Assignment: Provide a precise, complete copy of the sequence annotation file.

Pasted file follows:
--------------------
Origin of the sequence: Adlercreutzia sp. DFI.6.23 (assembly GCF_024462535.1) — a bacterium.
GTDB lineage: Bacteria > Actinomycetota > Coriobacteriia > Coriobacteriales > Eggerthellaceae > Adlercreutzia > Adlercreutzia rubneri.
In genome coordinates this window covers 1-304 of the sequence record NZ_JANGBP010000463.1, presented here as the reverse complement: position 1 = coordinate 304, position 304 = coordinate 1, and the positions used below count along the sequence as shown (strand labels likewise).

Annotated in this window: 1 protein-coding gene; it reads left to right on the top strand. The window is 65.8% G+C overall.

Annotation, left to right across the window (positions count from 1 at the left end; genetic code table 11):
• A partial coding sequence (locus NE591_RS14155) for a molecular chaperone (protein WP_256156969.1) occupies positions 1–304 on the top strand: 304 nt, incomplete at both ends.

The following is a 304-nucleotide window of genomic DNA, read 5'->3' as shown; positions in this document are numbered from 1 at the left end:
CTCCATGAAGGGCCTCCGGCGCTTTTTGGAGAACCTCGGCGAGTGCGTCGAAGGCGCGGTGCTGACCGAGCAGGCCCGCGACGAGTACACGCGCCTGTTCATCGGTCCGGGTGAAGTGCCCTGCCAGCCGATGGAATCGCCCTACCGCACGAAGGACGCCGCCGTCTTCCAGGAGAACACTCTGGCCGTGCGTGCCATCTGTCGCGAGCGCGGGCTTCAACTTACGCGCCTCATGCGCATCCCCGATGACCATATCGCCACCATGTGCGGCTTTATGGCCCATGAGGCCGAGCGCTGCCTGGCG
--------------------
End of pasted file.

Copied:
Origin of the sequence: Adlercreutzia sp. DFI.6.23 (assembly GCF_024462535.1) — a bacterium.
GTDB lineage: Bacteria > Actinomycetota > Coriobacteriia > Coriobacteriales > Eggerthellaceae > Adlercreutzia > Adlercreutzia rubneri.
In genome coordinates this window covers 1-304 of the sequence record NZ_JANGBP010000463.1, presented here as the reverse complement: position 1 = coordinate 304, position 304 = coordinate 1, and the positions used below count along the sequence as shown (strand labels likewise).

Annotated in this window: 1 protein-coding gene; it reads left to right on the top strand. The window is 65.8% G+C overall.

Annotation, left to right across the window (positions count from 1 at the left end; genetic code table 11):
• A partial coding sequence (locus NE591_RS14155) for a molecular chaperone (protein WP_256156969.1) occupies positions 1–304 on the top strand: 304 nt, incomplete at both ends.

The following is a 304-nucleotide window of genomic DNA, read 5'->3' as shown; positions in this document are numbered from 1 at the left end:
CTCCATGAAGGGCCTCCGGCGCTTTTTGGAGAACCTCGGCGAGTGCGTCGAAGGCGCGGTGCTGACCGAGCAGGCCCGCGACGAGTACACGCGCCTGTTCATCGGTCCGGGTGAAGTGCCCTGCCAGCCGATGGAATCGCCCTACCGCACGAAGGACGCCGCCGTCTTCCAGGAGAACACTCTGGCCGTGCGTGCCATCTGTCGCGAGCGCGGGCTTCAACTTACGCGCCTCATGCGCATCCCCGATGACCATATCGCCACCATGTGCGGCTTTATGGCCCATGAGGCCGAGCGCTGCCTGGCG